You could say Coimbra is just a college town I guess. Well, a town with a history that goes back to the Fifth century and where the "college", well more properly the University, is over 700 years old, built on the hill that overlooks the city, and whose main square is surrounded by buildings that were once the Royal Palace....oh yes, Coimbra was also the capital of the County of Portugal from the mid-twelfth century, until the mid-thirteenth century.
The University of Coimbra, up steep University Hill proudly overlooks the "Baixa" (Low Town) and Modego River.
You can't miss it. Getting here was kind of interesting, not hard, but interesting. We caught the train from Evora to Lisbon, changing trains at Oriente Station. We got off at "Station B" which is somewhere north of the city. You then transfer to another train which takes you on the short trip to "Station A" which is right on the waterfront. Our hotel was basically right across the street, the Hotel Oslo, which was kind of old, with small rooms, but, in spite of the beds as hard as a marble slab, was good enough for a night or two. Plus, I could open the window and see University Hill above. There was street noise and all that, but this was about as centrally located as you'd get.
Crossing the street, a single lane in both directions, a maze of alleyways and narrow streets winds inward, away from the Mondego River. Here lies Praça do Comércio.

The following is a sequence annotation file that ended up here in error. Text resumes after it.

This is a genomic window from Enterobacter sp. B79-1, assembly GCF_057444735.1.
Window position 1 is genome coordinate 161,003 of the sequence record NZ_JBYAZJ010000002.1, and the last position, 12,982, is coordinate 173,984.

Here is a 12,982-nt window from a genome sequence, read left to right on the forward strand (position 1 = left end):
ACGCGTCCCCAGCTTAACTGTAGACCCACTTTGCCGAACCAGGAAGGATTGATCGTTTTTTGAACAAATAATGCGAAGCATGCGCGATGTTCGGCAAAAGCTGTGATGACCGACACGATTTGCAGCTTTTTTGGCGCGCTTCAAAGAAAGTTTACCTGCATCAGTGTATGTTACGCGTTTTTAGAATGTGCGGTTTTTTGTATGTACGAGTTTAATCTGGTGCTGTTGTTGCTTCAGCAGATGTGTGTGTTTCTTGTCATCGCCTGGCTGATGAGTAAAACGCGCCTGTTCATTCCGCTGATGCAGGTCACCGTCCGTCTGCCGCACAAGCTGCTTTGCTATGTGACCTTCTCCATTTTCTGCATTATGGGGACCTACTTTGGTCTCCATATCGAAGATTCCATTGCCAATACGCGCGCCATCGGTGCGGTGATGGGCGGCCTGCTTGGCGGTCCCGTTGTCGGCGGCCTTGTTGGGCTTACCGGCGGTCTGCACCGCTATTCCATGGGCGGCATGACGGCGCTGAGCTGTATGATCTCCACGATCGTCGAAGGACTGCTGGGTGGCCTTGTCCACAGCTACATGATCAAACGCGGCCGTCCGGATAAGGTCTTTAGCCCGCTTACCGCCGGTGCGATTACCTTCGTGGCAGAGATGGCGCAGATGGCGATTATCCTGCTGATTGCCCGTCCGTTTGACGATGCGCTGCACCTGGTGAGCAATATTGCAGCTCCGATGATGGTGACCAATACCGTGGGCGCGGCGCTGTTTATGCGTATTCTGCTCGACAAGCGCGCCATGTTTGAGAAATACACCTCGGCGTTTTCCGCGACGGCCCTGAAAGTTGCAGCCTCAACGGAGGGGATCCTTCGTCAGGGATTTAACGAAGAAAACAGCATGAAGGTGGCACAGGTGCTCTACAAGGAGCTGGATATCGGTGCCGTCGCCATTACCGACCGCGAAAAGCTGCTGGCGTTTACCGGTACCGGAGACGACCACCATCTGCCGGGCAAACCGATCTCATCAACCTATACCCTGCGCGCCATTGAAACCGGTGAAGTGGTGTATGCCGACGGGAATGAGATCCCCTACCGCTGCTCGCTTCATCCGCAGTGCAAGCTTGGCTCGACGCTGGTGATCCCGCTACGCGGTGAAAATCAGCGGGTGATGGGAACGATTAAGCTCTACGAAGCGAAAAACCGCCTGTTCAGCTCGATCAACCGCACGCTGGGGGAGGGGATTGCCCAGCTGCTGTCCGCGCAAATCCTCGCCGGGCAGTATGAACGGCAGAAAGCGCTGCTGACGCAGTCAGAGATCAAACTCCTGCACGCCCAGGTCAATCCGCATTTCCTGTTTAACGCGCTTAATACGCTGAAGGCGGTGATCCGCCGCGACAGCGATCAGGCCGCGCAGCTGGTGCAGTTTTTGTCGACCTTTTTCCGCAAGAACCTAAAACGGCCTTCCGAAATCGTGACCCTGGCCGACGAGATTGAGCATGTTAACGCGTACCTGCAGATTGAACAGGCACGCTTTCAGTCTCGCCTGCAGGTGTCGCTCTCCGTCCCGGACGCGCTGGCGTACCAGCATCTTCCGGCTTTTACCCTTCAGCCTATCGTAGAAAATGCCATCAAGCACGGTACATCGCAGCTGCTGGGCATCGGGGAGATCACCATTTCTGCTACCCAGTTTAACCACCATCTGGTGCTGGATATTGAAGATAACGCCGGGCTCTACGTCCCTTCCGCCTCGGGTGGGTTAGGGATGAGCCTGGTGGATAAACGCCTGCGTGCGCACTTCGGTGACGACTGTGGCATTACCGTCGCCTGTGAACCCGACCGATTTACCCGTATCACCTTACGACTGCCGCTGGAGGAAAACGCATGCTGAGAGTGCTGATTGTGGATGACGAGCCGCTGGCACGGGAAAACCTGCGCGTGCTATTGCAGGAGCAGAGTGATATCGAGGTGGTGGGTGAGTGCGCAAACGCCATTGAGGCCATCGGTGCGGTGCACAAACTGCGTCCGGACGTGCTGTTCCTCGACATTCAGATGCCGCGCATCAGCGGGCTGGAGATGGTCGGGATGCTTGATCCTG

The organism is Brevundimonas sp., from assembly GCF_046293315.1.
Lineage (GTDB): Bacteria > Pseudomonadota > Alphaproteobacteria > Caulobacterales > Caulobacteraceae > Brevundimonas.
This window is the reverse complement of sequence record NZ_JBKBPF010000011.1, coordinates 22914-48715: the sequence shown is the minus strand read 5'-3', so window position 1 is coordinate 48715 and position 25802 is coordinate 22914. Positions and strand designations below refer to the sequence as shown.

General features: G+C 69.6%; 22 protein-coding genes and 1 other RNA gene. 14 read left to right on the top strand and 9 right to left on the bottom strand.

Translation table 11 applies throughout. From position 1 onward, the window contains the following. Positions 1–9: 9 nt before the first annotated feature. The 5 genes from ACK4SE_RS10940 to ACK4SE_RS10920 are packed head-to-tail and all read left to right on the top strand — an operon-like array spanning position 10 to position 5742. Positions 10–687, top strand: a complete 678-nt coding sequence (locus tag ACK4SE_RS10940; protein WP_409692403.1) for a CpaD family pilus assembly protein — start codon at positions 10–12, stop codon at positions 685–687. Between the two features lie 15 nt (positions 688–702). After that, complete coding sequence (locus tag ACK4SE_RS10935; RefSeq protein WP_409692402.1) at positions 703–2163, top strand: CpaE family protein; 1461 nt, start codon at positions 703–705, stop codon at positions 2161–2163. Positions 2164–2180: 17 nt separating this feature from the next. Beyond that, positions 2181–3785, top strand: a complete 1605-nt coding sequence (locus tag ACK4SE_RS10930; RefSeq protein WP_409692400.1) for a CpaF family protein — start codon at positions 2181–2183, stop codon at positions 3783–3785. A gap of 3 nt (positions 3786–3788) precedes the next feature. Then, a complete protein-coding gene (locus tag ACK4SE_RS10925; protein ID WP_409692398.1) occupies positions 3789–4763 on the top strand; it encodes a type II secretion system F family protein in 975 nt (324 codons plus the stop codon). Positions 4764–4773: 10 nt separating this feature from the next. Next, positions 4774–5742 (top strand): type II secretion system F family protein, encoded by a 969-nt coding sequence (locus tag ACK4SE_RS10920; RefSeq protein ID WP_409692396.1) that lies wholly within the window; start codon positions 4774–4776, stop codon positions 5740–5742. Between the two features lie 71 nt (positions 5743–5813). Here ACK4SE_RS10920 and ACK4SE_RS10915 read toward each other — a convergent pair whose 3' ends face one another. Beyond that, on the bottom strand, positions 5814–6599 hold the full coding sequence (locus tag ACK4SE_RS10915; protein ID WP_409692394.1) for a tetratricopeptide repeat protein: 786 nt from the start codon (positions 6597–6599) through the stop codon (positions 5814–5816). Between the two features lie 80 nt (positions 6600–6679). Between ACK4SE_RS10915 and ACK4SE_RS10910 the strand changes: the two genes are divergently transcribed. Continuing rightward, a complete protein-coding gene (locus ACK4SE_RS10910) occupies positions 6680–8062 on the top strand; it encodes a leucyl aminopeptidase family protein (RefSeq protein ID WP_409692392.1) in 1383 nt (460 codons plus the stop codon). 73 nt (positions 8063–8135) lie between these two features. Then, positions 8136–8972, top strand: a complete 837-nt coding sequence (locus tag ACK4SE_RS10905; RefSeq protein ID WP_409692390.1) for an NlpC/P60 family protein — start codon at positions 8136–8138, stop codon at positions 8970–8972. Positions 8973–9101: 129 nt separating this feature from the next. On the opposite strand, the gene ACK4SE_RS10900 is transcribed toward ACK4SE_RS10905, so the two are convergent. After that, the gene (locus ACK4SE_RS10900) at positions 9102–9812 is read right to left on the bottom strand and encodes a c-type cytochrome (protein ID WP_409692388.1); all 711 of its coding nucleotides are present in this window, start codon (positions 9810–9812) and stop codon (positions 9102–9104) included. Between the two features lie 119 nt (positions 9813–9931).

A nice bright open area with cafes and shops. Because of the shape of the square, people claim that this once a Roman Chariot Racetrack. I also read that in the Middle Ages, bullfights were held in this wide open area.
At one end of the square is the Church of São Tiago a small but important church. The architecture is in the Romanesque style. The arches of the side doors are decorated with a scallop shell motif, a homage to the patron of this church Saint James (Tiago is James in Portuguese) whose emblem was the scallop shell.
The church was ordained in 1206. Though it is believed to have been the site of a temple from the 10th century. the interior of the church itself is fairly tiny, much of it paneled in wood.
Up the stairs to the side and you end up in the heart of Coimbra's shopping street the busy and bustling streets of Rua Ferreira Borges and Rua Visconde da Luz.
Many of the buildings date back to the 1900's and are in the Art Nouveau style; curved lines and the forms and ornamentation in tune with "nature". The area is very lively.
Along the way we saw another church down the stairs near the other end of Praça do Comércio. This was the Church of St. Bartholomew. The rather simple looking Baroque style church housed a bright white interior with an altarpiece gilded in gold and marble.
We walked back up, then further down Rua Ferreira Borges toward the Santa Clara Bridge. The Missus had read about Pastelaria Briosa online.
We needed a break and it seemed like a great time to us the "Lisbon Rule" - when you need a break, get a coffee and a pastry. In Coimbra, the pastry of choice is the Pastel de Santa Maria.
So I had a seat and the Missus walked up to the counter to order for us.
And while I really didn't care much for this sweet, almond and marmalade pastry, I also didn't care for the dough....it was nice to have seat and a nice cup of espresso.
instead aim for another Portugal (we were already calling it Pork-u-gal) porkfest.
So, with some reluctance, I pulled myself up to my feet and we headed up the winding and sometimes rather steep alleyways up to the "Old Town". I was just amazed at the fact folks walked up and down these steep hills, sometimes several times a day. We passed a young Chinese girl walking down the hill. I could see the rather amused look on her face as I huffed and puffed past her.
Would I make it without having a coronary? Well stay tuned!